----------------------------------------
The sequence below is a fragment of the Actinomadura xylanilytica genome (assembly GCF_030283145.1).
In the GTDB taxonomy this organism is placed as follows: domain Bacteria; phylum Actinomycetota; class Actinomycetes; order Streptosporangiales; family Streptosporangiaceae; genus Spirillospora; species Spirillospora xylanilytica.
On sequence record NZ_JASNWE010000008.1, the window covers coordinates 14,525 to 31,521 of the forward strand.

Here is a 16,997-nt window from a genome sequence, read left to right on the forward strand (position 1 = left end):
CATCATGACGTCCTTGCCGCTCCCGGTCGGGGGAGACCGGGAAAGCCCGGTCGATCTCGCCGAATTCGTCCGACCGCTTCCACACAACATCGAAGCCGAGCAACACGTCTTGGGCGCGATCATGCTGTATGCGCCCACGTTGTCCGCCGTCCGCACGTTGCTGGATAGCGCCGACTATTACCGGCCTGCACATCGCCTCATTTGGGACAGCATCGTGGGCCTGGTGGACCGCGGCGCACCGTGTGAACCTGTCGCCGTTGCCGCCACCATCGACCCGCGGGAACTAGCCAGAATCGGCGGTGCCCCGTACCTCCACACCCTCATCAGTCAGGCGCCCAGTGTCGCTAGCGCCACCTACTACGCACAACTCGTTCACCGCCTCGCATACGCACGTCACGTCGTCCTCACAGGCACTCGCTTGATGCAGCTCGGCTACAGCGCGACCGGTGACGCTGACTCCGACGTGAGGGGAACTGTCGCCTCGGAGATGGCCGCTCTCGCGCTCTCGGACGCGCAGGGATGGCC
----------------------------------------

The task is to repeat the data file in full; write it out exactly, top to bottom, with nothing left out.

The sequence below is a fragment of the Actinomadura xylanilytica genome (assembly GCF_030283145.1).
In the GTDB taxonomy this organism is placed as follows: domain Bacteria; phylum Actinomycetota; class Actinomycetes; order Streptosporangiales; family Streptosporangiaceae; genus Spirillospora; species Spirillospora xylanilytica.
On sequence record NZ_JASNWE010000008.1, the window covers coordinates 14,525 to 31,521 of the forward strand.

Here is a 16,997-nt window from a genome sequence, read left to right on the forward strand (position 1 = left end):
CATCATGACGTCCTTGCCGCTCCCGGTCGGGGGAGACCGGGAAAGCCCGGTCGATCTCGCCGAATTCGTCCGACCGCTTCCACACAACATCGAAGCCGAGCAACACGTCTTGGGCGCGATCATGCTGTATGCGCCCACGTTGTCCGCCGTCCGCACGTTGCTGGATAGCGCCGACTATTACCGGCCTGCACATCGCCTCATTTGGGACAGCATCGTGGGCCTGGTGGACCGCGGCGCACCGTGTGAACCTGTCGCCGTTGCCGCCACCATCGACCCGCGGGAACTAGCCAGAATCGGCGGTGCCCCGTACCTCCACACCCTCATCAGTCAGGCGCCCAGTGTCGCTAGCGCCACCTACTACGCACAACTCGTTCACCGCCTCGCATACGCACGTCACGTCGTCCTCACAGGCACTCGCTTGATGCAGCTCGGCTACAGCGCGACCGGTGACGCTGACTCCGACGTGAGGGGAACTGTCGCCTCGGAGATGGCCGCTCTCGCGCTCTCGGACGCGCAGGGATGGCC